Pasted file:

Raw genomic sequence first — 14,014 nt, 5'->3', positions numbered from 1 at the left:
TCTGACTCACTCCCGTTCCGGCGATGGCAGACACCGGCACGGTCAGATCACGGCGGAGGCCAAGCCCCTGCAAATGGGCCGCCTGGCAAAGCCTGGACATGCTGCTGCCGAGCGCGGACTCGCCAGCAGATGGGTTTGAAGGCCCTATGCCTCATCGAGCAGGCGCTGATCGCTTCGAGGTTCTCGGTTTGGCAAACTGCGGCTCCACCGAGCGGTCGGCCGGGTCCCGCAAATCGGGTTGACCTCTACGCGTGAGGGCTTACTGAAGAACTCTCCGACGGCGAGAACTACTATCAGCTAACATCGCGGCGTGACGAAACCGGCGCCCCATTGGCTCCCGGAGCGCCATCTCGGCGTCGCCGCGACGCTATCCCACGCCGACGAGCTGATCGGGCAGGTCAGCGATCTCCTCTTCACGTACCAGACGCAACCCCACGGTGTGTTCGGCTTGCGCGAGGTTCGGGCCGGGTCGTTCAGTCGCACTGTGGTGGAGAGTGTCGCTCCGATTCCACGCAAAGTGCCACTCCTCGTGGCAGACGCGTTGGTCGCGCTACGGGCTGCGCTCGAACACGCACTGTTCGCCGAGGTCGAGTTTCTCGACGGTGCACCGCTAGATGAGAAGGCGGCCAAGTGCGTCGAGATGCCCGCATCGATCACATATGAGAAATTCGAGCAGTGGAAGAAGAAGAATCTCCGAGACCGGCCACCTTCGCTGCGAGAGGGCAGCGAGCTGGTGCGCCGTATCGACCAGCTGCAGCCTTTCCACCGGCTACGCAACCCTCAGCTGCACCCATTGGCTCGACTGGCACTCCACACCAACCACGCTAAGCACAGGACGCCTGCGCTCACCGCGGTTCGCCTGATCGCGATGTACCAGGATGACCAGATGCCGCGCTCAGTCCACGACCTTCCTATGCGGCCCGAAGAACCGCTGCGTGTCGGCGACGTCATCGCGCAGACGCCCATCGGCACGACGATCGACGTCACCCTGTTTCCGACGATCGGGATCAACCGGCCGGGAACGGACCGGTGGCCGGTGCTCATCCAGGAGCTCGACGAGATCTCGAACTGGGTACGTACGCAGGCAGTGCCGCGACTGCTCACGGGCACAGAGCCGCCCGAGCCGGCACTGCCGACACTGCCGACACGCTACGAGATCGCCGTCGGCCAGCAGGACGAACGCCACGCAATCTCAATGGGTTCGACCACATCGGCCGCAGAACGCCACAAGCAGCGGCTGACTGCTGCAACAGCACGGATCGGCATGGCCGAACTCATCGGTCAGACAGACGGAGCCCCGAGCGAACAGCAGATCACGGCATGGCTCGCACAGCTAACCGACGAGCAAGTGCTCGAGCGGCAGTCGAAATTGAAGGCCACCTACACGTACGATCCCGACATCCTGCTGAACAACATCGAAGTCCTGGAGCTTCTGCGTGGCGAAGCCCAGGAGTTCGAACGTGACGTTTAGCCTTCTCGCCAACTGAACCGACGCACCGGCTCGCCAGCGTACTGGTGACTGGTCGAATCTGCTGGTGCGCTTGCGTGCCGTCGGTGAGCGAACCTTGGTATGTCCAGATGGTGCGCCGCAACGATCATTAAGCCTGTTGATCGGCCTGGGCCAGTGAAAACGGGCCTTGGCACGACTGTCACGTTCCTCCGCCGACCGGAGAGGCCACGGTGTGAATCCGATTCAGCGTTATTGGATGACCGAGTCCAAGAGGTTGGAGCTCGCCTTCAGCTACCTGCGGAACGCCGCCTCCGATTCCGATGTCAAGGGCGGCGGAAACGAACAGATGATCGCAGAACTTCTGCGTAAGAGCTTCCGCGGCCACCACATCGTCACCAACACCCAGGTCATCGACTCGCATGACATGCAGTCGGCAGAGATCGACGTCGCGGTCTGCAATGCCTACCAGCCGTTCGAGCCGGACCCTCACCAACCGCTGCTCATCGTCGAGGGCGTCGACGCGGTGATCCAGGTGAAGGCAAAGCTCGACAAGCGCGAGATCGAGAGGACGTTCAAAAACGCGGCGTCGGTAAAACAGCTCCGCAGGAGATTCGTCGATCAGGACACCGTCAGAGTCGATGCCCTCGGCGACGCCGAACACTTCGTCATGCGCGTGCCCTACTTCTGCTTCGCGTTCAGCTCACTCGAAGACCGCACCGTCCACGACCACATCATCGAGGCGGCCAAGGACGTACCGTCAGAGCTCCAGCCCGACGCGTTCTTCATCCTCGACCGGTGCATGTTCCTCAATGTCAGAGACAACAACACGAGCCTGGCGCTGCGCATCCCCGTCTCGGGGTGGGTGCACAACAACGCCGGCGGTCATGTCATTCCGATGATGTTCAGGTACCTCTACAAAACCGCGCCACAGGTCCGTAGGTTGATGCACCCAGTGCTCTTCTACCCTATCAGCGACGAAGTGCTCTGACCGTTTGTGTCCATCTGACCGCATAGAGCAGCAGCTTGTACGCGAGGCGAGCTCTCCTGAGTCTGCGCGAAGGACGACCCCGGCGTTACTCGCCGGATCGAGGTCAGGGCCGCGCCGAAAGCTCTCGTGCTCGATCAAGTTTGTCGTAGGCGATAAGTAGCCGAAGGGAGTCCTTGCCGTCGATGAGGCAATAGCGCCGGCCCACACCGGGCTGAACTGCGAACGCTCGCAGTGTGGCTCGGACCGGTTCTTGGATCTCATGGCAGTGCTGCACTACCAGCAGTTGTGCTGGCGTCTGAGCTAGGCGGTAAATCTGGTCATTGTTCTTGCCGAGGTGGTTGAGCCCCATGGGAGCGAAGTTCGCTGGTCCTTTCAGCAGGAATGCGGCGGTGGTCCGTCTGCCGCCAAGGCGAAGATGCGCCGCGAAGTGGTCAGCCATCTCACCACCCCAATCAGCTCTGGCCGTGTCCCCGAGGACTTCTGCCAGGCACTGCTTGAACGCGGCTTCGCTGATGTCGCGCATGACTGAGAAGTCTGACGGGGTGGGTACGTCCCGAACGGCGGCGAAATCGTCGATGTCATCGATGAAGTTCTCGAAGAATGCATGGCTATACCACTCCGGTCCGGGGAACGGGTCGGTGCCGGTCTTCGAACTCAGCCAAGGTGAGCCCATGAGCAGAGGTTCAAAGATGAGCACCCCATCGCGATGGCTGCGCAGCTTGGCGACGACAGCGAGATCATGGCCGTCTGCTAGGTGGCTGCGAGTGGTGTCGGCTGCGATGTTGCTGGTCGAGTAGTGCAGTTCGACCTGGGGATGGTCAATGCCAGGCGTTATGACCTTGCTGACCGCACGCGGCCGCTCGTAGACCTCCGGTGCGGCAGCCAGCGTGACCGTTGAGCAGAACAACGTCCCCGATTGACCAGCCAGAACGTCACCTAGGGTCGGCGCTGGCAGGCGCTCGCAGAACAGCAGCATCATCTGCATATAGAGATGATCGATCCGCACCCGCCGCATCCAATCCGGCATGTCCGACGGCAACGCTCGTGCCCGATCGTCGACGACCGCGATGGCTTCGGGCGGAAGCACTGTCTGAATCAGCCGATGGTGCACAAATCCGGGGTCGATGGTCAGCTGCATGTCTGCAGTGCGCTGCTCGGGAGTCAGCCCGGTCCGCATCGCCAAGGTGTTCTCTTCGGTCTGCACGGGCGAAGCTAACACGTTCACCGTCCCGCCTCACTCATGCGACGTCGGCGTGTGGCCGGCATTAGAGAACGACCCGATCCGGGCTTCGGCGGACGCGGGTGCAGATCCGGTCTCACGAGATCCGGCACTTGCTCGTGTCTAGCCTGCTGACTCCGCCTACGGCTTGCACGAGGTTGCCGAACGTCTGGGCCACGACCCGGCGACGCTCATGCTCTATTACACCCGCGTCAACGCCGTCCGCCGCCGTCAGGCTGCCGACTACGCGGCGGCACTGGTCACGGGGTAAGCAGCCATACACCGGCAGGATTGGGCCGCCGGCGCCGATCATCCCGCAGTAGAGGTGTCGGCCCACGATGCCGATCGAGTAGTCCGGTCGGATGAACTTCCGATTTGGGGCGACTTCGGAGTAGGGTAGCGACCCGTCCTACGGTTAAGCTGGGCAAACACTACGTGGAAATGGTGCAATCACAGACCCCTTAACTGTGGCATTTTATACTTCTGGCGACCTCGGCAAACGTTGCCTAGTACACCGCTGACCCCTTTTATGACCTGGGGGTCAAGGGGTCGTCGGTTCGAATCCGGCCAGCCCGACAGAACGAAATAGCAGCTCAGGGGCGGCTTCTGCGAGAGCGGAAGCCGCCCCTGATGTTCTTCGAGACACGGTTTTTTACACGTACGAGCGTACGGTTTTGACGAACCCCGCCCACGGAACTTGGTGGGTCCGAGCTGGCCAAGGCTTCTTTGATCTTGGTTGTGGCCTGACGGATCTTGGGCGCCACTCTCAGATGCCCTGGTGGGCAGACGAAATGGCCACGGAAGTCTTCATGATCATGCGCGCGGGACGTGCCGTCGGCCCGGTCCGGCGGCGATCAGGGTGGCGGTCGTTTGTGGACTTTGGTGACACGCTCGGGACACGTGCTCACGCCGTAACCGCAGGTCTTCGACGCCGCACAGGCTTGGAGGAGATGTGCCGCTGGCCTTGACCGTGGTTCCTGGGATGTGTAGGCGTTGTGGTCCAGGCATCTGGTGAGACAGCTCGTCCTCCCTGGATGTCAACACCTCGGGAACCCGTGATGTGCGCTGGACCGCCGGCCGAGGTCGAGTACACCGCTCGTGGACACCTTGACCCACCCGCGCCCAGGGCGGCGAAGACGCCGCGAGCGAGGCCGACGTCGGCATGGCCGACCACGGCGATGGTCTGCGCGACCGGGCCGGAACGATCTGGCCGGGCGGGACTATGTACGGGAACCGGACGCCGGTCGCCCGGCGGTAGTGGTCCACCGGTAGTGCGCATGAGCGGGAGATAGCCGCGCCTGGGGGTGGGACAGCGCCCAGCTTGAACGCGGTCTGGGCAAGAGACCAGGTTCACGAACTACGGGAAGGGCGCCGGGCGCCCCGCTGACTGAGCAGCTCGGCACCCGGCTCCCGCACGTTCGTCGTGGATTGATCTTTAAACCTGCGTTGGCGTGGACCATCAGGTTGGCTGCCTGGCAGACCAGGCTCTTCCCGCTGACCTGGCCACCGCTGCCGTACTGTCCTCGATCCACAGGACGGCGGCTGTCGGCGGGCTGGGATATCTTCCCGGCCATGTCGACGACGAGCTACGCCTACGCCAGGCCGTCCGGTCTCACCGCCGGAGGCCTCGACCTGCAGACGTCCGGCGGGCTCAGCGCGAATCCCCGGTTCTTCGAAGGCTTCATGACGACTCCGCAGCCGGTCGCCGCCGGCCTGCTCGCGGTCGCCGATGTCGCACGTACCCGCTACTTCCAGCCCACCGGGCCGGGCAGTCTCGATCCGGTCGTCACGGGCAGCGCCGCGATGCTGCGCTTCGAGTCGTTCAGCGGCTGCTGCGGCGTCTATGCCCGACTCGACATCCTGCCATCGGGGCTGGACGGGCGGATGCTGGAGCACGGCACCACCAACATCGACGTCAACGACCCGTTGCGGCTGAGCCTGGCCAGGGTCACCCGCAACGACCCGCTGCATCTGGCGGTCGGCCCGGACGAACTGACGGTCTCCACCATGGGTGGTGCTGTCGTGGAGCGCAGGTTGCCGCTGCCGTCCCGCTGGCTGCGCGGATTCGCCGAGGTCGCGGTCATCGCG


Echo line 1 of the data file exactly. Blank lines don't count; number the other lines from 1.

Raw genomic sequence first — 14,014 nt, 5'->3', positions numbered from 1 at the left: